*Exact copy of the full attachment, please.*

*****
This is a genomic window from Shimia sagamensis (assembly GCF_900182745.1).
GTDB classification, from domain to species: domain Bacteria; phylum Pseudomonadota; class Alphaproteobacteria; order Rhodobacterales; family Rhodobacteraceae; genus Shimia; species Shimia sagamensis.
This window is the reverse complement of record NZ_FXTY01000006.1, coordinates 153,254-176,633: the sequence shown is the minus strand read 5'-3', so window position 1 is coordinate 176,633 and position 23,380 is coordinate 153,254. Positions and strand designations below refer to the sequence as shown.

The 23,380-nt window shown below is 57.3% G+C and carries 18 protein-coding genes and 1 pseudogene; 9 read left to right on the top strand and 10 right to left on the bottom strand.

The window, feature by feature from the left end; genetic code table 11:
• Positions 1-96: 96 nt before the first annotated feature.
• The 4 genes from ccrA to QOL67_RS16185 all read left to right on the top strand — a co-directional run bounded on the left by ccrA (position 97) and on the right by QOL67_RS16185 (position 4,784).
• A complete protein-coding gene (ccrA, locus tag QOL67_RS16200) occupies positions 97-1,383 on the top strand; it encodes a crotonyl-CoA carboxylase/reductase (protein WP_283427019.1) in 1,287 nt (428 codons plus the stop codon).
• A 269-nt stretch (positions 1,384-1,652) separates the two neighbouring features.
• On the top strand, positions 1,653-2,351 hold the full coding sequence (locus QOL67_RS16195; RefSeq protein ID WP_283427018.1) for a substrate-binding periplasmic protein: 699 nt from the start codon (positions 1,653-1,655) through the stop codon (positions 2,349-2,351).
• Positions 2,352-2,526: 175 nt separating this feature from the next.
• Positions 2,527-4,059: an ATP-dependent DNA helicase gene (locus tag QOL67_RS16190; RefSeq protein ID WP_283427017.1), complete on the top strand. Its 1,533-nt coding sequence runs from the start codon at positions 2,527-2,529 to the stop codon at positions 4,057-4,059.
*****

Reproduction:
This is a genomic window from Shimia sagamensis (assembly GCF_900182745.1).
GTDB classification, from domain to species: domain Bacteria; phylum Pseudomonadota; class Alphaproteobacteria; order Rhodobacterales; family Rhodobacteraceae; genus Shimia; species Shimia sagamensis.
This window is the reverse complement of record NZ_FXTY01000006.1, coordinates 153,254-176,633: the sequence shown is the minus strand read 5'-3', so window position 1 is coordinate 176,633 and position 23,380 is coordinate 153,254. Positions and strand designations below refer to the sequence as shown.

The 23,380-nt window shown below is 57.3% G+C and carries 18 protein-coding genes and 1 pseudogene; 9 read left to right on the top strand and 10 right to left on the bottom strand.

The window, feature by feature from the left end; genetic code table 11:
• Positions 1-96: 96 nt before the first annotated feature.
• The 4 genes from ccrA to QOL67_RS16185 all read left to right on the top strand — a co-directional run bounded on the left by ccrA (position 97) and on the right by QOL67_RS16185 (position 4,784).
• A complete protein-coding gene (ccrA, locus tag QOL67_RS16200) occupies positions 97-1,383 on the top strand; it encodes a crotonyl-CoA carboxylase/reductase (protein WP_283427019.1) in 1,287 nt (428 codons plus the stop codon).
• A 269-nt stretch (positions 1,384-1,652) separates the two neighbouring features.
• On the top strand, positions 1,653-2,351 hold the full coding sequence (locus QOL67_RS16195; RefSeq protein ID WP_283427018.1) for a substrate-binding periplasmic protein: 699 nt from the start codon (positions 1,653-1,655) through the stop codon (positions 2,349-2,351).
• Positions 2,352-2,526: 175 nt separating this feature from the next.
• Positions 2,527-4,059: an ATP-dependent DNA helicase gene (locus tag QOL67_RS16190; RefSeq protein ID WP_283427017.1), complete on the top strand. Its 1,533-nt coding sequence runs from the start codon at positions 2,527-2,529 to the stop codon at positions 4,057-4,059.